This short article teaches you 3 ways of reversing a Python list.
Here are 3 simple ways in which you can reverse a Python 🐍 list:
>>> lst = [42, 73, 0] >>> rev1 = reversed(lst) >>> rev2 = lst[::-1] >>> lst.reverse()
Let's see how they are different.
reversed accepts a sequence and returns an object that knows how to iterate over that sequence in reverse order.
Notice it doesn't return a list:
>>> reversed(lst) <list_reverseiterator object at 0x00000241D77BD520>
list_reverseiterator object that is returned is “linked” to the original list...
So, if you change the original list, the reverse iterator will notice:
>>> lst = [42, 73, 0] >>> rev = reversed(lst) >>> lst = 999999 # Change something in the original list. >>> for n in rev: # Go over the reverse iterator. ... print(n) ... 0 999999 # This was changed as well. 42
The slicing syntax with brackets
 and colons
: accepts a “step” that can be negative.
If the “start” and “stop” are omitted and the “step” is -1, we get a copy in the reverse order:
>>> lst = [42, 73, 0] >>> lst[::-1] [0, 73, 42]
Slices in Python 🐍 are regular objects, so you can also name them. Thus, you could go as far as creating a named slice to reverse lists, and then use it:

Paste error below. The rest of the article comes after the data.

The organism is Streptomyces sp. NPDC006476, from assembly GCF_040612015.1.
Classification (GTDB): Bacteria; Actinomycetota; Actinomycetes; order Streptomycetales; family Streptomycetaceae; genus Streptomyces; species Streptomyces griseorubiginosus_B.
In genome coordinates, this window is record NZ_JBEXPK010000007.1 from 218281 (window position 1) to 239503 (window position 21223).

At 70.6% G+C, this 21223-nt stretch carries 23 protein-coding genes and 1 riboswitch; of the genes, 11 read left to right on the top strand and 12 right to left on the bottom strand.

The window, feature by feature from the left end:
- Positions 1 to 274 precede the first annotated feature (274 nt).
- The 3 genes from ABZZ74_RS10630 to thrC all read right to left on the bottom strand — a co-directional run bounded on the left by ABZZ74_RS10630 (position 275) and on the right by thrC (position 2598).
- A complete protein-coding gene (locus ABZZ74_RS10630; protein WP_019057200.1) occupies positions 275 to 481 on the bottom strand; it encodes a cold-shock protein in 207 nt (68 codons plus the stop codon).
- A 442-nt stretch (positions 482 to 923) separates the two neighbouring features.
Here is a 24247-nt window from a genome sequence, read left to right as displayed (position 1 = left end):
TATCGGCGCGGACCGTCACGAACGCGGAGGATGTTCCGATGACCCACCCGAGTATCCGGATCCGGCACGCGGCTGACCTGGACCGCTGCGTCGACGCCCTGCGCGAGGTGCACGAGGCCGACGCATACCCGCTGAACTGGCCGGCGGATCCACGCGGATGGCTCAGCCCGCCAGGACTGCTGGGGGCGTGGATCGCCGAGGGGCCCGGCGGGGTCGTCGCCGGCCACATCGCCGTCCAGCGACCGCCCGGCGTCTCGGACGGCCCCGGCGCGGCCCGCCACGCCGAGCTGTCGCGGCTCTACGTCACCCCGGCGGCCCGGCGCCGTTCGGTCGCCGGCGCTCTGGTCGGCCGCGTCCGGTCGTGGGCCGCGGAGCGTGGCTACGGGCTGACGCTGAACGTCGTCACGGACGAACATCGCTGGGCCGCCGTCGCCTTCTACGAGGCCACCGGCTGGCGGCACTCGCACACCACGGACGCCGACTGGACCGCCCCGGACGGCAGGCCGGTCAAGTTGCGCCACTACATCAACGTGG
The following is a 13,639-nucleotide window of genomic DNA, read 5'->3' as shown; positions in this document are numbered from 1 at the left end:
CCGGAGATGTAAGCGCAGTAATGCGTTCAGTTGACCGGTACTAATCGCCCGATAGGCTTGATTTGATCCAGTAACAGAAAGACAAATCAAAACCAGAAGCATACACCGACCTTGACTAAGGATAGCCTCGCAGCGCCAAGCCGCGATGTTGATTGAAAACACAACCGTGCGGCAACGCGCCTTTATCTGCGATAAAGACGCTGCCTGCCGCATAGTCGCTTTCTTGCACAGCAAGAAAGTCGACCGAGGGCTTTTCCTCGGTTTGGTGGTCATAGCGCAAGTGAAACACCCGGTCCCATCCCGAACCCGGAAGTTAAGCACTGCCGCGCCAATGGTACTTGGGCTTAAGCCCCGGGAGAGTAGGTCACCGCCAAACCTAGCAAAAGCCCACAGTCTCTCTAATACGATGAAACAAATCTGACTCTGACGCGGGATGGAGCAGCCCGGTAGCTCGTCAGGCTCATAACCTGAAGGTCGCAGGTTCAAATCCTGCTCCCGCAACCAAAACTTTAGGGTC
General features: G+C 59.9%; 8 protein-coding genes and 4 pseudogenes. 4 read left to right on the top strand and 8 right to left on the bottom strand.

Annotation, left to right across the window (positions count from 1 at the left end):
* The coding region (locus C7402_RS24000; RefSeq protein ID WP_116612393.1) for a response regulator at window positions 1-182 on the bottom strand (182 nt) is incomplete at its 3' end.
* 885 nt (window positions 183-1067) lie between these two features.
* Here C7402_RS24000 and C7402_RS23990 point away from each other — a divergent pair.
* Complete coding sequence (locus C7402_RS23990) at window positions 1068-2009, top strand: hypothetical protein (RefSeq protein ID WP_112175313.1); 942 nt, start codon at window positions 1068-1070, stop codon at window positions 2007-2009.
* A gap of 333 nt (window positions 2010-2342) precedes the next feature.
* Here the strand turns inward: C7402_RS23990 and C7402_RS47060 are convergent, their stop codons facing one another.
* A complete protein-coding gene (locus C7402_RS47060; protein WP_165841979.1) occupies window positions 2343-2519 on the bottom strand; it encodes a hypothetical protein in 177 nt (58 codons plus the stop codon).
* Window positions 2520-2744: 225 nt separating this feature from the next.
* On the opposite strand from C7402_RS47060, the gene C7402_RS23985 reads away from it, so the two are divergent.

>>> lst [42, 73, 0] >>> reverse = slice(None, None, -1) >>> lst[reverse] [0, 73, 42]
Notice that slices are not “linked” to the original list. That's because slicing creates a copy of the list. So, if you change the elements in a given index, the reversed list will not notice:
>>> lst = [42, 73, 0] # Original list. >>> rev = lst[::-1] # Reverse copy. >>> lst = 999999 # Change something in the original. >>> rev # The copy didn't notice. [0, 73, 42]
Slicing is very powerful and useful, and that is why I wrote a whole chapter of my free book “Pydon'ts” on the subject.
Lists have a method
.reverse that reverses the list in place.
What this means is that you do not get a return value with the reversed list...
Instead, the list itself gets flipped around 🙃
>>> lst = [42, 73, 0] >>> lst.reverse() >>> lst [0, 73, 42]
Here is a quick summary:
Reverse a Python list with:
reversedthat will notice changes to the original list;
[::-1]that creates a copy of the original list; and
.reversethat reverses a list in place.
This article was generated automatically from this thread I published on Twitter @mathsppblog. Then it was edited lightly.
I hope you learned something new! If you did, consider following the footsteps of the readers who bought me a slice of pizza 🍕. Your contribution boosts my confidence and helps me produce this content for you.